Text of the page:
Do you ever find yourself forgetting the simplest of things? What were you just talking about? What did you need to get from upstairs? It’s becoming all too common for us to accept our flustered selves as a part of our modern, hectic lifestyles. As a society, we are married to our to our constant connection to technology – for better or worse. But there may be more serious problems to this that we think.
Enormous numbers of Gen Z’s and Millenials are showing signs of short term memory dysfunction as a result of their addiction to technology. As a mother of Millennials, this is something I am becoming increasingly concerned about. I suffered from Baby-Brain, and the occasional Menopausal-Fog. So, what can we do to stop Digital Dementia happening to us?
Digital Dementia was a term first coined by the neuroscientist Manfred Spitzer in his 2012 book. It was a term used to describe how overuse of technology relates to the breakdown of our cognitive abilities. My immediate thought when reading about this topic was to switch off my phone, and take a giant leap away from my computer. But I run a small business, and as a small business owner where my clients expect an almost instantaneous response, this could be extremely damaging to my livelihood and reputation! I know many of you are in the same boat, so I set myself the challenge of finding an appropriate way to prevent the onset of Digital Dementia. Take a look at my top tips below:
Tip Number 1: Use your head.
What’s the capital of of Spain? It is become our instant response to pick up our phones and Google the answer. If we want to prevent Digital Dementia then it’s time we resist this new, natural reflex we’ve developed and start using our brains, or even just asking the person next to us. The next time you can’t immediately remember the answer to something, sit patiently and wait for it to come to you. (Madrid, by the way…)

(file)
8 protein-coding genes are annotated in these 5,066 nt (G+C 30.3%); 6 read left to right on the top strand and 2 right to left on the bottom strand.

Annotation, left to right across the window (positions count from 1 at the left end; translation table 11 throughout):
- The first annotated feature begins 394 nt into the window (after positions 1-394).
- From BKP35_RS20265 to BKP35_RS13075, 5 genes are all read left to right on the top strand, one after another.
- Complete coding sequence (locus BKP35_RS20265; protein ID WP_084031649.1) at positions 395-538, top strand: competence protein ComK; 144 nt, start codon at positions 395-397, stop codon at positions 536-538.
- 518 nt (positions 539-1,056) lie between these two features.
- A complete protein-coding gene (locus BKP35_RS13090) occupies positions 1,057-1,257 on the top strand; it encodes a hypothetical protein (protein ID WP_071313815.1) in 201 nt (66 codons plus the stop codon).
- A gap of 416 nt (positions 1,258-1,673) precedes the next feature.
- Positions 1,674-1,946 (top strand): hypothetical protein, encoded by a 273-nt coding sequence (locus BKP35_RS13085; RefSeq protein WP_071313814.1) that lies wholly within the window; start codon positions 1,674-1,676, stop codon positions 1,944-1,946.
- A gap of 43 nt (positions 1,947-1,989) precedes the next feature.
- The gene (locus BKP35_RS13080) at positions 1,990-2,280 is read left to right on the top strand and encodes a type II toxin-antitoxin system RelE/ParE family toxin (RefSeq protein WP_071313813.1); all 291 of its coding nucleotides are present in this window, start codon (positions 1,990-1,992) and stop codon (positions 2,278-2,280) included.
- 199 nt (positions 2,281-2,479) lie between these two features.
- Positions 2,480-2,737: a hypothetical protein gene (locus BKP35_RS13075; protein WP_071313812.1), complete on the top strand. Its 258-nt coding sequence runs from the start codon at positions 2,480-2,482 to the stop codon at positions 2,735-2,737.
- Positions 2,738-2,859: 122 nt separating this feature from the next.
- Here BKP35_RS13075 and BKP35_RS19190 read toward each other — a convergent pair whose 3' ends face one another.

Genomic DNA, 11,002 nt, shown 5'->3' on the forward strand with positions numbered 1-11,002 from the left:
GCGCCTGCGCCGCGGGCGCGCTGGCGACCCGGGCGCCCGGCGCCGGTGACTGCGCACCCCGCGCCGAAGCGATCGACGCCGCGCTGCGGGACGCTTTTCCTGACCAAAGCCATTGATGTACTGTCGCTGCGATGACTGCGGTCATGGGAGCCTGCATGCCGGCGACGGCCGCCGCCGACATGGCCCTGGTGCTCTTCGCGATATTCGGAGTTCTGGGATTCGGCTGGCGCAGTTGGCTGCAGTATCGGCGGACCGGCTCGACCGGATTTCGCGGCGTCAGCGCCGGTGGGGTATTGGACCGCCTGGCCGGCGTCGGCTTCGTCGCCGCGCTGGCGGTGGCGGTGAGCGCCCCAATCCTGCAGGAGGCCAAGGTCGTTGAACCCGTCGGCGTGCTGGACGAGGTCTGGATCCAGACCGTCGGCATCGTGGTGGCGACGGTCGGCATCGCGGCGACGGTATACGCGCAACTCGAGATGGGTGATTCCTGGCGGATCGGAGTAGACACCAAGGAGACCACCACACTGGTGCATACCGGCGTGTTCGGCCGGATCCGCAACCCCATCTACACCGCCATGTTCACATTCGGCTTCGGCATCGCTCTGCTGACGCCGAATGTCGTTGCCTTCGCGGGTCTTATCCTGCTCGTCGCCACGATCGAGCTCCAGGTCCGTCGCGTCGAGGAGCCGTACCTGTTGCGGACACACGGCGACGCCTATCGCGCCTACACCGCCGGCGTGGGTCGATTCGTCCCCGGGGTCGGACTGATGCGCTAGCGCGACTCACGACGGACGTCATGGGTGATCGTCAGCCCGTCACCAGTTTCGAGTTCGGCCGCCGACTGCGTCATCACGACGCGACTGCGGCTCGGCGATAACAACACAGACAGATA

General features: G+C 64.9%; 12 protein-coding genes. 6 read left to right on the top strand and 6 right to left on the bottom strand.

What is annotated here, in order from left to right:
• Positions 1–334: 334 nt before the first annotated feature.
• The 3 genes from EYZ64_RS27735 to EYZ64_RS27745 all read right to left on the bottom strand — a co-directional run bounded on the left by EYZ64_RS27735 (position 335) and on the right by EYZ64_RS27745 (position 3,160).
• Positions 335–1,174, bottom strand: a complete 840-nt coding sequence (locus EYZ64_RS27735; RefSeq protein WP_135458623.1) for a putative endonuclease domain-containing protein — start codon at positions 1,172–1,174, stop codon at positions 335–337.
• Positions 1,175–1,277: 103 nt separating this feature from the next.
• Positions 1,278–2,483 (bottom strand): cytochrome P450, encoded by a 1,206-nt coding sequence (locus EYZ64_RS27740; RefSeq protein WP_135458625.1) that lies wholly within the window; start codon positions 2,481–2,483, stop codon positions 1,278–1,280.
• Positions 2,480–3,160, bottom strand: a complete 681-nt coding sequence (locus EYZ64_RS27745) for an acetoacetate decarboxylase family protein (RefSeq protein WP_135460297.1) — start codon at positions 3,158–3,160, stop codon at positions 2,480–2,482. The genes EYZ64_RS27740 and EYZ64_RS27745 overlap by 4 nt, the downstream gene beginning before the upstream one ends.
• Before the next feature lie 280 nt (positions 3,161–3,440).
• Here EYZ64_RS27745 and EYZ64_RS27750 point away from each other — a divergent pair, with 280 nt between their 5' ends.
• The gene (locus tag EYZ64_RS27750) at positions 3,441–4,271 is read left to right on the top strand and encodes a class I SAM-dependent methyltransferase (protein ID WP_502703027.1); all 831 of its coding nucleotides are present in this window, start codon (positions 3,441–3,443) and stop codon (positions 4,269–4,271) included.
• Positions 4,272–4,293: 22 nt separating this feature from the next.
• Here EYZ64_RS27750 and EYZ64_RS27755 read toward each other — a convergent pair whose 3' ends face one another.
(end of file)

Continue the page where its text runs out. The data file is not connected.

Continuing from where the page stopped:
Tip Number 2: Plan ahead.
As a Business Coach, you should know how highly I recommend the planning process but it can help us out more than we think. If you know you have some work to do on your laptop, or a few emails to be sent, plan for it. Prepare all your resources ahead of time, this will help ensure you know exactly what to do. You can avoid interruptions, and use your time more efficiently. If we plan, and plan well, this should mean we spend less time on our phones or computers and have the option of more time spent interacting with other human beings!
Tip Number 3: Move.
You don’t need me to tell you the importance of exercise, but its benefits are endless. Physical exercise increases blood flow and accelerates the transport of vital nutrients to our brains. Essentially, we need to be doing more to reconstruct or ‘rewire’ our brains new habits. Through exercise, we should find that we have less dependency on technology and more good ol’ brain power.
Tip Number 4: Listen to your body.
Shoulder ache, eye ache, headaches… classic signs that we have been at our computers too for long. If you start noticing any of these symptoms, then give yourself a break. Go for a coffee, catch up with friends, or even stick a wash on, just do something that gets you away from a bright, glowy screen for a while.
The internet is a busy place, and it’s easy to feel overwhelmed (both physically, and mentally!) if we spend too long consuming ourselves with it. Pay attention to your body and the signals it’s giving off. Sometimes the best investment of time for our businesses is to have a little me-time. Don’t forget, you’re your businesses biggest asset- when you’re not on top form, neither is your business.
Tip Number 5: Limit your screen time.
The recommended amount of time for children to be using any type of screen is two hours per day, but as adults it is understandable that there is a necessity for us to be much more digitally-active than this. So, outline a couple of hours each day (maybe in the evenings, after the children are in bed) where you turn your phone, your computer, and your laptop off. Read a book, go for a walk, or simply write out your plan for the next day. Give your eyes and, more importantly, your brain a break. No one expects you to be replying to emails past 9pm. It’s your life- you’re responsible for taking care of yourself.
In an age where we have the answers to everything, and contact to everyone, at our fingertips it’s unlikely that our use of technology is going to slow down on its own. But there’s a growing body of research that shows how detrimental this can be to our long-term wellbeing, so it’s time we started taking note and looking taking steps to rectify these wrongs ourselves!